With the arrival of winter comes the chance to see whales – the most majestic of mammals – in their natural habitat. And while WA is more commonly associated with wineries and first-class surf breaks, it too offers an abundance of vantage points for unrivalled whale watching. From lighthouse look-outs to beautiful beaches and beyond, here are the six best spots for whale watching in Western Australia.

Margaret River

While more commonly known for its vineyards, Western Australia’s Margaret River Region welcomes approximately 35,000 whales every year between June and December, as they migrate from the Antarctic to WA’s warmer waters. One of the best places for whale-watching in Western Australia, visitors can witness these majestic mammals from the shore, the top of a lighthouse or on one of the many whale-watching tours on offer. And with a 6-month season – from June to early December – the Margaret River Region sees Humpbacks, Southern Rights, Minkes and Blue Whales all making this epic journey, meaning the Margaret River is easily one of the best places to whale watch in Australia.


Whale watching in Western Australia


As WA’s capital city, it’s easy to see why Perth would offer some of the best whale watching in Western Australia. The Humpback Highway is part of an ancient system of ocean paths that circle the planet and in April each year, thousands of whales leave Antartica to raise their young in the warmer waters of the Kimberley in WA’s north west. From March to May, would-be whale watchers can tour to the Perth Canyon 30 nautical miles off the coast of Perth to see the elusive Blue Whale – the only place in Australia you can see these magnificent animals feeding.


Whale watching in Western Australia


Ningaloo Reef in Exmouth

Home to the highest density of humpback whales, The Ningaloo Coast – which forms part of the ‘Humpback Highway’ sees an unrivalled number of whales on their 11,000km migration from Antarctica to the Kimberley Coast.  There are a number of beautiful vantage points from which to witness the whales rolling on the surface, slapping their fins and tails and breaching clear of the water, which include Town Beach, Sunrise Beach, Exmouth Gulf and Bundegi Beach. And for those wanting to get up close and personal with the whales, Ningaloo Discovery give guests the opportunity to swim in the pristine waters of Ningaloo Reef with the biggest fish in the world, the whale shark, just off Exmouth.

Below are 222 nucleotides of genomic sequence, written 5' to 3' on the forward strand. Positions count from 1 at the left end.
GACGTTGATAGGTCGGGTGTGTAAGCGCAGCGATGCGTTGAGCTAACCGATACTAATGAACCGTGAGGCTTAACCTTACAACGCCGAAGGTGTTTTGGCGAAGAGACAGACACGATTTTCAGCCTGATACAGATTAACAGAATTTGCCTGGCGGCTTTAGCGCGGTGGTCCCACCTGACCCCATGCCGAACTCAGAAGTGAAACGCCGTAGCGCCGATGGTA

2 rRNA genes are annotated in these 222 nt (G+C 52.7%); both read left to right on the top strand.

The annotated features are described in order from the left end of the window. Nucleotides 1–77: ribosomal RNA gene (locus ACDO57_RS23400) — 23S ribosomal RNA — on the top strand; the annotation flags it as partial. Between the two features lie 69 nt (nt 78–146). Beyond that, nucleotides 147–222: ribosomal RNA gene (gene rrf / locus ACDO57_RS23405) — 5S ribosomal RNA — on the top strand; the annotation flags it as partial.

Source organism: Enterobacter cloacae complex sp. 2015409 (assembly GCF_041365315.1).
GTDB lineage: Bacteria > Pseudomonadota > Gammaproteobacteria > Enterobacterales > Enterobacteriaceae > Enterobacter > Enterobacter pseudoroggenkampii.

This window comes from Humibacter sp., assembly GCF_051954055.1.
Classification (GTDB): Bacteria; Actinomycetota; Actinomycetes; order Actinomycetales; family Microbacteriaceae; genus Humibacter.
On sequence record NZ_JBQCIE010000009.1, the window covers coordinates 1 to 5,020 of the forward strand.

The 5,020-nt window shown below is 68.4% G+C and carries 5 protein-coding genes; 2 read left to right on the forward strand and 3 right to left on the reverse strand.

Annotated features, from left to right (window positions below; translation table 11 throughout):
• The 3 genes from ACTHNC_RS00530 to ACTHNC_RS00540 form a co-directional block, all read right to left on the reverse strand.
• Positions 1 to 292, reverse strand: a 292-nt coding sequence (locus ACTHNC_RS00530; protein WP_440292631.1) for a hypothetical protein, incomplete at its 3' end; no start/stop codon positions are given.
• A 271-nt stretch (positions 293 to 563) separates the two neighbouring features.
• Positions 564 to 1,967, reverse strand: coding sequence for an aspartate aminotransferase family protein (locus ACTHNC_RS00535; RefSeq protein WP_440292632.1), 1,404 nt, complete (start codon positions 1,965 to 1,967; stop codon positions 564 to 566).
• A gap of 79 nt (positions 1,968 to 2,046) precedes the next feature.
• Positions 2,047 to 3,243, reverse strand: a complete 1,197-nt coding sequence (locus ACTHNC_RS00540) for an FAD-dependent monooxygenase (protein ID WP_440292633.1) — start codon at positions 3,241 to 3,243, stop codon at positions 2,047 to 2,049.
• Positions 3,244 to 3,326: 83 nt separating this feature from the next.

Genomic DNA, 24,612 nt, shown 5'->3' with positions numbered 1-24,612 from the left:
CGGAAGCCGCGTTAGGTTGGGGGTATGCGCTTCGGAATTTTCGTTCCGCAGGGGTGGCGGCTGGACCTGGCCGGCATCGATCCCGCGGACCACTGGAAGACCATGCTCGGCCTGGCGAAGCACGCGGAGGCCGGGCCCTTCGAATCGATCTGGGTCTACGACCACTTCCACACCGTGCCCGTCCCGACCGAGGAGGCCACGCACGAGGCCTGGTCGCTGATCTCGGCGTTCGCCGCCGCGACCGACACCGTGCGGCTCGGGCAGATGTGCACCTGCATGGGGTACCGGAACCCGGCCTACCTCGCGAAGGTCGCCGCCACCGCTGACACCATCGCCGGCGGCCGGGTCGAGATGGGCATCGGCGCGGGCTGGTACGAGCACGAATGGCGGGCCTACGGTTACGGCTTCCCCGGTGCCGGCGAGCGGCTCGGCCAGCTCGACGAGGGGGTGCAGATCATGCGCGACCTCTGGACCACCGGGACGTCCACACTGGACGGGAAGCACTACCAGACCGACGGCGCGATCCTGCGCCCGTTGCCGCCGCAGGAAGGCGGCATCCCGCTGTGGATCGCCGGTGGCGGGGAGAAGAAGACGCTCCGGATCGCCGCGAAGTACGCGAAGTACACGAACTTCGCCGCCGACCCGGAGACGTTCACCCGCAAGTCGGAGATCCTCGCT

If you’re based in central WA, Hillarys is one of the best places for whale watching in Western Australia. With Humpbacks, Southern Rights and Blue whales migrating through Perth’s waters en route back to Antarctica, opt for a boat tour run by Rottnest Fast Ferries to experience the thrill of coming face to face with the majestic Humpback Whales on their annual migration along the Western Australian coastline.




A beloved tourist holiday town in WA, Dunsborough is a hot spot for locals and tourists alike who want to witness some of the best whale watching in Western Australia. Known for the annual Humpback & Southern Right Whale migration, Geographe Bay is a resting area for the southern migration of the Humpback Whale and the calving grounds of the Southern Right on their journey back to Antarctica to their summer feeding grounds. During this time of year whale-watchers will delight in the playful activity between mother and calf whales. Jet Adventures offer a unique whale watching Dunsborough adventure on board the Exhilarator in search of the gentle giants of the ocean.




Augusta’s Flinder’s Bay is widely believed to be one of the best places for whale watching in Western Australia. From late May to August, both Humpback and Southern Right whales can be seen courting, breeching and playing in the waters, and with its white sandy beaches and granite rock outcrops, Flinder’s Rock offers whale-watchers a spectacularly scenic backdrop. The Cape Leeuwin Lighthouse is a great spot from which to whale-watch, while Whale Watch Western Australia offers the chance to see ample activity amongst the Humpbacks – including intense competition pods as up to twenty male compete for the right to court a female on her migration north.

Want to know the best places to whale watch in Victoria? We’ve rounded them up for you here.


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